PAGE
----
The Fruitful, Consuming Paranoia of Philip K. Dick

10.24.2004 | Sam Munson | Literature | 2 Comments

I Am Alive and You Are Dead: A Journey into the Mind of Philip K. Dick, by Emmanuel Carrère. Metropolitan Books, 315 pages, $26.

It’s difficult to imagine a writer who could have appreciated the adaptation
of his works into a series of increasingly bad movies more than Philip
K. Dick. The progression from Blade Runner through Total Recall to
Paycheck has all the hallmarks of one of his stories—black irony,
psychological degradation and the implication of a vast conspiracy
organized to deceive and persecute one man. The young Dick would have
written it as a dark comedy, the older as a bizarre Christian fable.

Dick’s journey from neurotic bohemian to full-blown religious psychotic is as
fascinating a tale as anything he ever wrote. And it has fallen into
capable hands in Emmanuel Carrère’s I Am Alive and You Are Dead. The
title is drawn from one of Dick’s most horrifying novels, Ubik (1969),
in which it appears as a message scrawled on a bathroom wall. Mr.
Carrère, a French novelist, demonstrated his gift for capturing
stranger-than-fiction truth in The Adversary (2001), his book on
Jean-Claude Romand, who murdered his family when he could no longer
maintain the fiction—as he had assiduously done for most of his adult
life—that he was a high-ranking doctor in the World Health
Organization. I Am Alive and You Are Dead is similar in approach to The
Adversary: an attempt to depict the life of a pathological personality
“from the inside,” as Mr. Carrère says in his introduction. Dick, whose
everyday activities seem positively dull when compared to his chaotic
inner life, is a figure peculiarly suited to this sort of biographical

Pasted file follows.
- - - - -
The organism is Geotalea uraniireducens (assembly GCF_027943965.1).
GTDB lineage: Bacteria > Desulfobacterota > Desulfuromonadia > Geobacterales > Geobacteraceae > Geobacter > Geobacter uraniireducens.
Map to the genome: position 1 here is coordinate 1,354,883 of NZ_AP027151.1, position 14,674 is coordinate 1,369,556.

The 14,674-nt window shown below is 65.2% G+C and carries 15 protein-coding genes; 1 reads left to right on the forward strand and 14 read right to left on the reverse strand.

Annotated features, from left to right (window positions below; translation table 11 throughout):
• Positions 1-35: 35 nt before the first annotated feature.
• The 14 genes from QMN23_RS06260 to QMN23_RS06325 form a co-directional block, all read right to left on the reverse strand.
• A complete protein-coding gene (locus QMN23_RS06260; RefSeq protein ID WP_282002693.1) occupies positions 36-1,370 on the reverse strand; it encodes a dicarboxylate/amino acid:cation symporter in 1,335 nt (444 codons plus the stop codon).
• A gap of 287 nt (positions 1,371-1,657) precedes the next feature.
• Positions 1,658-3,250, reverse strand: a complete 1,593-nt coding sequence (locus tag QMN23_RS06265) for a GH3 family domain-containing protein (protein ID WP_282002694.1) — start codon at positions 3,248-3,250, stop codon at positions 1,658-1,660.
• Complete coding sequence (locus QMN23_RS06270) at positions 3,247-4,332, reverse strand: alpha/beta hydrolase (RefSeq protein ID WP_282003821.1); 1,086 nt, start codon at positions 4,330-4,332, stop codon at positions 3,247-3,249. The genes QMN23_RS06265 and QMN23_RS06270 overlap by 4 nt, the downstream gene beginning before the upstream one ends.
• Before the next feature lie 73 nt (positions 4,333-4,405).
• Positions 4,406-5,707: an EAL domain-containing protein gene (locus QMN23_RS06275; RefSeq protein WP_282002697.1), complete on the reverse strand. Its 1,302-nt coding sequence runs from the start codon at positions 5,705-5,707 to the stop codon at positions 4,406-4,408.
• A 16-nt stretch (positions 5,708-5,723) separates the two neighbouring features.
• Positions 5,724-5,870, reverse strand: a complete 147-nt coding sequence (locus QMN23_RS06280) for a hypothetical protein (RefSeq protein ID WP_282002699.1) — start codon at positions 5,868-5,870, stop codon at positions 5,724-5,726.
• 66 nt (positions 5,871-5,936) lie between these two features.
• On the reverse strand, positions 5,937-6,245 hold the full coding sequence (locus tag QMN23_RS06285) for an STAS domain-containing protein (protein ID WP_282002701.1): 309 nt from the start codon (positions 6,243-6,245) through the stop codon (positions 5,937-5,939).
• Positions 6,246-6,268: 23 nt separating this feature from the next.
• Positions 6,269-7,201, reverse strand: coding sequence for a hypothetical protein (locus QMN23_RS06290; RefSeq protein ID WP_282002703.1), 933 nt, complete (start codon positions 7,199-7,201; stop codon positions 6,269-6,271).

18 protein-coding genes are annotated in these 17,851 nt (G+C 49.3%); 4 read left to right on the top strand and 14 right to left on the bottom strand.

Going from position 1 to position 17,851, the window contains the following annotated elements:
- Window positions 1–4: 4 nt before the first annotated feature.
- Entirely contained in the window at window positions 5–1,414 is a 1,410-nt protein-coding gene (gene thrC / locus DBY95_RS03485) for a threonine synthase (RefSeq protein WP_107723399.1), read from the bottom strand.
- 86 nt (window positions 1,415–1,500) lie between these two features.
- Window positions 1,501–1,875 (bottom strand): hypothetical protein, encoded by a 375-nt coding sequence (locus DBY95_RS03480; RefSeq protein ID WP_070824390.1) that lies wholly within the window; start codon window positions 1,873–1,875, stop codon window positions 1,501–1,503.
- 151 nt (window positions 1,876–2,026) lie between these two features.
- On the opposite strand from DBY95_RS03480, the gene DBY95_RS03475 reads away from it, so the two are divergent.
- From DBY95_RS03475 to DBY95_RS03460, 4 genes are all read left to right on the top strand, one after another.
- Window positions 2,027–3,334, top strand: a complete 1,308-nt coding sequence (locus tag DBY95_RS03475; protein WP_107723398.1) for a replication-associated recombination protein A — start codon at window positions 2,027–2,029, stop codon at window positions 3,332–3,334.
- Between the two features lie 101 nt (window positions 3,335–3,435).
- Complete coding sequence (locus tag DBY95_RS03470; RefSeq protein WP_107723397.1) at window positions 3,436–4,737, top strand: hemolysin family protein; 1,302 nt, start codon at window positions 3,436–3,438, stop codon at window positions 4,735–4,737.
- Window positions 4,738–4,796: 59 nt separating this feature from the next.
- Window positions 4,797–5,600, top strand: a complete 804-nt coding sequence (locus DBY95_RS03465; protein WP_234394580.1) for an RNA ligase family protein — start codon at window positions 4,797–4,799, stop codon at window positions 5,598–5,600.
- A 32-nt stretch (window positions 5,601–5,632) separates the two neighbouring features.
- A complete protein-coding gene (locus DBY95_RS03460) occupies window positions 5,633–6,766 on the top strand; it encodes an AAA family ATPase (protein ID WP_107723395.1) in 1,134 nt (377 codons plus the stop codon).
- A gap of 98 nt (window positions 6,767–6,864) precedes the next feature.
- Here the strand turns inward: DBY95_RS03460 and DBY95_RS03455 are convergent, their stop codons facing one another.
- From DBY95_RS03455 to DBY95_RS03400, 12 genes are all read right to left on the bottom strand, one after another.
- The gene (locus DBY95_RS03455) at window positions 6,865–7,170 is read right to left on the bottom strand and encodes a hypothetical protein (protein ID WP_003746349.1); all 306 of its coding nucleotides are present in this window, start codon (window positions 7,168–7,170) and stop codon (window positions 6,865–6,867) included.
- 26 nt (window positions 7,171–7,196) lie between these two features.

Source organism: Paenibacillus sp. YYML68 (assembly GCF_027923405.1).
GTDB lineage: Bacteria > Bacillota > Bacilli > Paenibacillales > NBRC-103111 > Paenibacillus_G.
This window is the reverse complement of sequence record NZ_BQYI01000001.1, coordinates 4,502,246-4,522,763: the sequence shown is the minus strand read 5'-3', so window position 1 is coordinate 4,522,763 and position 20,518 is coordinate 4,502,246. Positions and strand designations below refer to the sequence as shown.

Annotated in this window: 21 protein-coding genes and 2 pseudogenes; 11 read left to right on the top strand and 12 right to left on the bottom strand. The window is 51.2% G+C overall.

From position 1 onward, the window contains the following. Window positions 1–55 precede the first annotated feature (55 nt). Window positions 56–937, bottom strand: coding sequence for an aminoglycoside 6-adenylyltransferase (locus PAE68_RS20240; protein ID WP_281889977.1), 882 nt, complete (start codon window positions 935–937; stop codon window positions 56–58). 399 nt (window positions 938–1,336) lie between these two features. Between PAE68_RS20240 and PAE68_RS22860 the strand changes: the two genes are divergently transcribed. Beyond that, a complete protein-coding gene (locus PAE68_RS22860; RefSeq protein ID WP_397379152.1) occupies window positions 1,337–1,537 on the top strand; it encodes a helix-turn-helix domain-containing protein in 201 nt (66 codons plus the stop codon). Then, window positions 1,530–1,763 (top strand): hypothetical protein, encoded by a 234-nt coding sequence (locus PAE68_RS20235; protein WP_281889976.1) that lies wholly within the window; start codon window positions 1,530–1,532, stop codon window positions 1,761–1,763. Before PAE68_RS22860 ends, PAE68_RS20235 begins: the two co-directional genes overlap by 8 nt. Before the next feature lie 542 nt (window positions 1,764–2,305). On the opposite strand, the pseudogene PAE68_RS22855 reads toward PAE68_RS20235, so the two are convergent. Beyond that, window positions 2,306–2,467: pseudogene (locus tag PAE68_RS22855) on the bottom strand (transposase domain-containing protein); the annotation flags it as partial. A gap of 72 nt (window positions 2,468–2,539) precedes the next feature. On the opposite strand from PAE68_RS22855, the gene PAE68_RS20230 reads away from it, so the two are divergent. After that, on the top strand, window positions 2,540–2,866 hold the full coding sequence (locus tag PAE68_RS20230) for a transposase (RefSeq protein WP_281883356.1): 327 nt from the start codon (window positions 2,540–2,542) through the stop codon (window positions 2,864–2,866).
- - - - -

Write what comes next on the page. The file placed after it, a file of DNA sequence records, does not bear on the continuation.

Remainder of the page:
treatment.

Dick’s biography is spare. He was born in Chicago in 1928. After his parents’
divorce, his mother Dorothy took him first to Washington, D.C., and
then to Berkeley, Calif. Philip was a withdrawn and sensitive child,
subjected to both Freudian and Jungian therapy by the time he was 15.
His anxious, self-dramatizing mother lived, in Mr. Carrère’s phrase, in
a state of excited “bovarysme.” It’s not surprising, given these
circumstances, that Dick turned toward literature, and particularly
toward the fantastic and grotesque.

In his early 20’s, after an adolescence colored by his mother’s subtle
domination and his fears of latent homosexuality, he published his
first science-fiction story and decided he’d found his vocation. From
his beginnings as an unknown and frustrated writer of science fiction,
he became a theological guru and existential mascot to the burgeoning
counterculture, a highly respected author in a small but explosively
broadening field; he finished as a prematurely aged,
functional-but-insane casualty of LSD and scores of other drugs,
writing an interminable religious text called the Exegesis. He died in
1982, after achieving his first substantial material success with the
sale of the movie rights to Do Androids Dream of Electric Sheep?, the
novel that would become Blade Runner. His reputation survived his
rather sad end, and his cult of fans (of which I am a member) rivals or
exceeds in size and devotion that of any other major contemporary
science-fiction author, from Asimov to Zelazny.

Given the absence of globe-spanning travels (he spent his entire adult life in
Northern California), brilliant conversation or any of the other
staples of the typical literary biography, the fascination Mr.
Carrère’s book exercises on the reader may seem puzzling. The
biographer lavishes on his subject’s internal life great care and
detail, and that’s the source of the book’s power. Dick, after all,